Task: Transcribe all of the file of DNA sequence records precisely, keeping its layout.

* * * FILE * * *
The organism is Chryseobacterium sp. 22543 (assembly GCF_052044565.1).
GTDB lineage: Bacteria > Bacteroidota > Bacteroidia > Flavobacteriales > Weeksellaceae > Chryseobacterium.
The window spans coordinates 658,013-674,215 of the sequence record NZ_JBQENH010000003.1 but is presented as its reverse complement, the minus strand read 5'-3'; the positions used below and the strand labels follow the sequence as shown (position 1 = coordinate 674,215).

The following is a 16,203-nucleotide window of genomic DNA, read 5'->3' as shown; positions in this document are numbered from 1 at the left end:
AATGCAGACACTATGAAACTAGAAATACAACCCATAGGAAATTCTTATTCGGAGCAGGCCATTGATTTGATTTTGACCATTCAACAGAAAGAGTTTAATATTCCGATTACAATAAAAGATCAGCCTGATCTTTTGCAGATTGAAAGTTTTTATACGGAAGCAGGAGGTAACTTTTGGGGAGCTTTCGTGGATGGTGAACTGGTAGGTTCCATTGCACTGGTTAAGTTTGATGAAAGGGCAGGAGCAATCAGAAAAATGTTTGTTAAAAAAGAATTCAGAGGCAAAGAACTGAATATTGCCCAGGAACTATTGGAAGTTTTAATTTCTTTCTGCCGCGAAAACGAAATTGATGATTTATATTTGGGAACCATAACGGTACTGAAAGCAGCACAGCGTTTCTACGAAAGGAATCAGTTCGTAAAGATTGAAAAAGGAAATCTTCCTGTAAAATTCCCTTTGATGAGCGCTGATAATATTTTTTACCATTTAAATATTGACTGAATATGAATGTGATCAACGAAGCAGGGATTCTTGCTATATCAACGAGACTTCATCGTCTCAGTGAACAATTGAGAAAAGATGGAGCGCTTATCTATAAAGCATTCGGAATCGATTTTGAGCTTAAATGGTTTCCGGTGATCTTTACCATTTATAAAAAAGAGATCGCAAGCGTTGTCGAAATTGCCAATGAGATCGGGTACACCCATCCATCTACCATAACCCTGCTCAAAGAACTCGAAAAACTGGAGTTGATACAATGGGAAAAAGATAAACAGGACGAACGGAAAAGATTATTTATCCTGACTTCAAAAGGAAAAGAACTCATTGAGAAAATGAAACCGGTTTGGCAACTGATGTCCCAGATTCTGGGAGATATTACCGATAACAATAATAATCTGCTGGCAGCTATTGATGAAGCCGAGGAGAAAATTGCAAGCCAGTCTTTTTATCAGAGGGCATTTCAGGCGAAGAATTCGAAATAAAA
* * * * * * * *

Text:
The organism is Chryseobacterium sp. 22543 (assembly GCF_052044565.1).
GTDB lineage: Bacteria > Bacteroidota > Bacteroidia > Flavobacteriales > Weeksellaceae > Chryseobacterium.
The window spans coordinates 658,013-674,215 of the sequence record NZ_JBQENH010000003.1 but is presented as its reverse complement, the minus strand read 5'-3'; the positions used below and the strand labels follow the sequence as shown (position 1 = coordinate 674,215).

The following is a 16,203-nucleotide window of genomic DNA, read 5'->3' as shown; positions in this document are numbered from 1 at the left end:
AATGCAGACACTATGAAACTAGAAATACAACCCATAGGAAATTCTTATTCGGAGCAGGCCATTGATTTGATTTTGACCATTCAACAGAAAGAGTTTAATATTCCGATTACAATAAAAGATCAGCCTGATCTTTTGCAGATTGAAAGTTTTTATACGGAAGCAGGAGGTAACTTTTGGGGAGCTTTCGTGGATGGTGAACTGGTAGGTTCCATTGCACTGGTTAAGTTTGATGAAAGGGCAGGAGCAATCAGAAAAATGTTTGTTAAAAAAGAATTCAGAGGCAAAGAACTGAATATTGCCCAGGAACTATTGGAAGTTTTAATTTCTTTCTGCCGCGAAAACGAAATTGATGATTTATATTTGGGAACCATAACGGTACTGAAAGCAGCACAGCGTTTCTACGAAAGGAATCAGTTCGTAAAGATTGAAAAAGGAAATCTTCCTGTAAAATTCCCTTTGATGAGCGCTGATAATATTTTTTACCATTTAAATATTGACTGAATATGAATGTGATCAACGAAGCAGGGATTCTTGCTATATCAACGAGACTTCATCGTCTCAGTGAACAATTGAGAAAAGATGGAGCGCTTATCTATAAAGCATTCGGAATCGATTTTGAGCTTAAATGGTTTCCGGTGATCTTTACCATTTATAAAAAAGAGATCGCAAGCGTTGTCGAAATTGCCAATGAGATCGGGTACACCCATCCATCTACCATAACCCTGCTCAAAGAACTCGAAAAACTGGAGTTGATACAATGGGAAAAAGATAAACAGGACGAACGGAAAAGATTATTTATCCTGACTTCAAAAGGAAAAGAACTCATTGAGAAAATGAAACCGGTTTGGCAACTGATGTCCCAGATTCTGGGAGATATTACCGATAACAATAATAATCTGCTGGCAGCTATTGATGAAGCCGAGGAGAAAATTGCAAGCCAGTCTTTTTATCAGAGGGCATTTCAGGCGAAGAATTCGAAATAAAA